“A what?” Tia asked.
“A McLandlord,” Tomo replied. “You know- Do they have them up in Canada?”
“What are they?”
“They’re franchises that the bigger banks license responsibilities for the houses they own to. You know, all those houses they own, they can’t care for all of them themselves, so they offer businesses a fee for watching them, making sure that they stay in good condition and that the renters pay their rents.”
“Oh,” said Tia, “like housing agents.”
“Except that it’s not quite that well put together,” said Jenny. “I mean, a housing agent like what you have, they’re smaller and generally care a lot more. A McLandlord, they’re not quite as good.”
“Yeah,” said Tomo, “it’s more ‘How much can we get to make the business profitable?’ than really being a landlord, because most of them, they just put a bid in for the contract to manage and then collect fees off what they can. I mean, the people I worked for, they bid to manage thirty houses, and they kept maybe five of them standing. Some of them were barely better than a roof and two walls standing, but the fees they recorded for those met the bank minimums and didn’t cut too deep into the rents they charged the rest of them.
“And to add to that, I had to learn in a hurry when I was in their office how to cover the entries so that the bank’s cross checks didn’t detect the crap they were pulling. Fake entries, billings for repairs that didn’t get made, stuff to keep the bank stupid about what they were doing so that as far as they knew, these thirty houses on their ledgers out of the thousands they franchised out were not any worse managed than the rest of them, so that an auditbot wouldn’t raise the flag.”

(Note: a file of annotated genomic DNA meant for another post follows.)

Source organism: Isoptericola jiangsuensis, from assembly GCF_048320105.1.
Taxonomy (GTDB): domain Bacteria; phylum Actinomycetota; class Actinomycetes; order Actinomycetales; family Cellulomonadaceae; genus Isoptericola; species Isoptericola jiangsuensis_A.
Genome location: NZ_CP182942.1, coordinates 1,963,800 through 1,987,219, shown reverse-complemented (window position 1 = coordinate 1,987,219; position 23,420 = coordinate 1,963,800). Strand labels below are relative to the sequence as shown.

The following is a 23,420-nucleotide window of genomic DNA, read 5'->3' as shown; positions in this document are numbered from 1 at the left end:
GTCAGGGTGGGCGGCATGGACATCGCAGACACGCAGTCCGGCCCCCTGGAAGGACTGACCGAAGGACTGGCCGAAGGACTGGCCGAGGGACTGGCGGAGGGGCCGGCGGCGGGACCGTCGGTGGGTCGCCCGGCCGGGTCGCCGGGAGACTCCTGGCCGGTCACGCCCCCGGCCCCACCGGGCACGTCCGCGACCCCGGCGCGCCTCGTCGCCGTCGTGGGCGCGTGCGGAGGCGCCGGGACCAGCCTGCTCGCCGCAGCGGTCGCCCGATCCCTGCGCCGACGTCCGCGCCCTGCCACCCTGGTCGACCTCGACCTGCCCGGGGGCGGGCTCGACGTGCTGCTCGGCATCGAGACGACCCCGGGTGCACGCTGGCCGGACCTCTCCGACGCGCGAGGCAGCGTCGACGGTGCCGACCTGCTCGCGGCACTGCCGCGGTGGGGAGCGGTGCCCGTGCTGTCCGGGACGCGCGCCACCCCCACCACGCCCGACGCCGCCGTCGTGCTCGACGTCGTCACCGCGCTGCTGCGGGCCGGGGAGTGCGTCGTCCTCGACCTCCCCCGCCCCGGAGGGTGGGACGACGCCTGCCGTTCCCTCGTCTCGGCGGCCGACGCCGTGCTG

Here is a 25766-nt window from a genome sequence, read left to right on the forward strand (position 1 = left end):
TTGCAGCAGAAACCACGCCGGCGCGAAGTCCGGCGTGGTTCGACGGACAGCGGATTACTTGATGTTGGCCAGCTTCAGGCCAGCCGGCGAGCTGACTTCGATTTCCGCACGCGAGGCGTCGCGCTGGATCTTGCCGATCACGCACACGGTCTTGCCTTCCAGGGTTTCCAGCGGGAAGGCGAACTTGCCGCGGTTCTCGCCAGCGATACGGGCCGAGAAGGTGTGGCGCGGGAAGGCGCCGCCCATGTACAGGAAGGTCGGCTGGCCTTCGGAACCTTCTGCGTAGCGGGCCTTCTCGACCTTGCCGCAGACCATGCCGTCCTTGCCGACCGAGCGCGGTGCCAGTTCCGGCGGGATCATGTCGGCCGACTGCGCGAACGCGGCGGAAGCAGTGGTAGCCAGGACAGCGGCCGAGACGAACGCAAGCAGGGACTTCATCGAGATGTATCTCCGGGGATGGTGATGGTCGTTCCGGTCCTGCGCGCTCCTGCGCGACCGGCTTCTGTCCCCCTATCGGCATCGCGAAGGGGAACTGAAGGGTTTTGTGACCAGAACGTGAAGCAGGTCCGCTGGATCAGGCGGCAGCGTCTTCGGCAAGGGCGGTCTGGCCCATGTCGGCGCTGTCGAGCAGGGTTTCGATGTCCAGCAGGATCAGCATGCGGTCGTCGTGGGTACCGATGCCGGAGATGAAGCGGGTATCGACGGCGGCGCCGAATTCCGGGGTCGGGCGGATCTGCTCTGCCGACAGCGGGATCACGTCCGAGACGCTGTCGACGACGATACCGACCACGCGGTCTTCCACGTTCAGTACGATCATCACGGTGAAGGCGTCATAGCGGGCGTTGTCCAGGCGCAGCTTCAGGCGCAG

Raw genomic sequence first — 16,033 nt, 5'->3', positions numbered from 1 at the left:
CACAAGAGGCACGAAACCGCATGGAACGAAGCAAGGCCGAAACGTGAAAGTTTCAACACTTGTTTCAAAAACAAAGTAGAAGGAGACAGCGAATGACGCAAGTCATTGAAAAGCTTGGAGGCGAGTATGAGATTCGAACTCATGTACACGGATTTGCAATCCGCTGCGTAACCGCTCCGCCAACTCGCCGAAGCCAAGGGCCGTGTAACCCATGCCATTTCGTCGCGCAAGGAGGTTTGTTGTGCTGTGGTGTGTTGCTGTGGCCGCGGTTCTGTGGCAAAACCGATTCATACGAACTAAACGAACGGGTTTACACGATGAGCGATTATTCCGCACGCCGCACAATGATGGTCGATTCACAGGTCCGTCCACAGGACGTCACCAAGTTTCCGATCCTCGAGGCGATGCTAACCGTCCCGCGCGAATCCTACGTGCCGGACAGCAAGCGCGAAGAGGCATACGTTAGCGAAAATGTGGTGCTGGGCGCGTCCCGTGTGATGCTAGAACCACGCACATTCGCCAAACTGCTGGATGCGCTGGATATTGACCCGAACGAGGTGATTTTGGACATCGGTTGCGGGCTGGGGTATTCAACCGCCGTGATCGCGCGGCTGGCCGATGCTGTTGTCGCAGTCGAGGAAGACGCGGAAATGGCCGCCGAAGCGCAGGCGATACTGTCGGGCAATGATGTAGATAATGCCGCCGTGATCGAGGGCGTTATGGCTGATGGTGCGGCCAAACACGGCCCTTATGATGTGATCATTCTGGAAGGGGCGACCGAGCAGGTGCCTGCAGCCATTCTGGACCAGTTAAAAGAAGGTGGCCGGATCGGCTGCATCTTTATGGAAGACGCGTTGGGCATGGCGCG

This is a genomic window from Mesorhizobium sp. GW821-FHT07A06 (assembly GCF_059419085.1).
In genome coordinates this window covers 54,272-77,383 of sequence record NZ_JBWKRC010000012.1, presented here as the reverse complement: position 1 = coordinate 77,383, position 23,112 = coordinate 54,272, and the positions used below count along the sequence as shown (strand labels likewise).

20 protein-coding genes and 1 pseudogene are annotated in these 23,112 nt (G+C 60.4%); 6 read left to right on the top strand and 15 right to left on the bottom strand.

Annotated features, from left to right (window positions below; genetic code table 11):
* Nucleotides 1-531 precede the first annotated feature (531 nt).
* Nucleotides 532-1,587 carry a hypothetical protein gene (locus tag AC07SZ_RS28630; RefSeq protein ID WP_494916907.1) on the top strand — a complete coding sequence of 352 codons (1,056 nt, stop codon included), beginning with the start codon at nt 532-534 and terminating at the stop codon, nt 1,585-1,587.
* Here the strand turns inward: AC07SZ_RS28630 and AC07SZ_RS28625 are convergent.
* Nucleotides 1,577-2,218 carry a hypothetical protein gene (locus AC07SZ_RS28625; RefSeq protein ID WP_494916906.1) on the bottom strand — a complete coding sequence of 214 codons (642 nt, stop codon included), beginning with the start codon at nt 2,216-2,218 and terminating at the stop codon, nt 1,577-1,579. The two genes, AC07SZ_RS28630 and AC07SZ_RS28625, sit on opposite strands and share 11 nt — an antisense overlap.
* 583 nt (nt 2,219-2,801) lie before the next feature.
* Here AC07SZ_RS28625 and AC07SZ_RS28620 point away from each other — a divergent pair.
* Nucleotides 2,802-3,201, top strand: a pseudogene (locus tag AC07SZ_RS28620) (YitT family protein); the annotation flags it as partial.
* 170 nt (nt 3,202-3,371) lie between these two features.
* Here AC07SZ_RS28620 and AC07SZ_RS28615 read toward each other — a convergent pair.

“And how many houses are franchised out by the banks?” Tia asked.
“Most of them,” said Jenny. “My Nana used to say owning a house was the American dream, but I don’t think there’s a lot of people who do anymore. The moneyed over on the West Side are about it; the rest of us ain’t.”
“And your place, Jenny, is that managed by a McLandlord?”
“The guys Tomo used to work for, yeah. They used to have someone working for them that came around every month for the rent, and he used to offer some of the girls ‘discounts,’ if they were willing to shave off some of their rents through other means.”
“Was that as… disturbing… as it sounds?” Tia asked.
“Yeah. We had one girl who took him up on it, and when she disappeared one night to skip the rent, he tried to make me a ‘special offer’ to cover her part of the rent.”
“What did you do?”
“Well,” said Jenny, “Shaun was still in one piece, and he looked him up to talk about it. I never saw the guy again, and never asked Shaun about it, so-”
“Hey,” said Tomo, “it’s Georgie. Here she comes,” she said as she shook Dutch and Charlie awake.
“Sure took her long enough…” Jenny started to say, her voice trailing as Georgie came closer.
“What’s that she’s got with her?” Tia asked as Jenny noticed the box…
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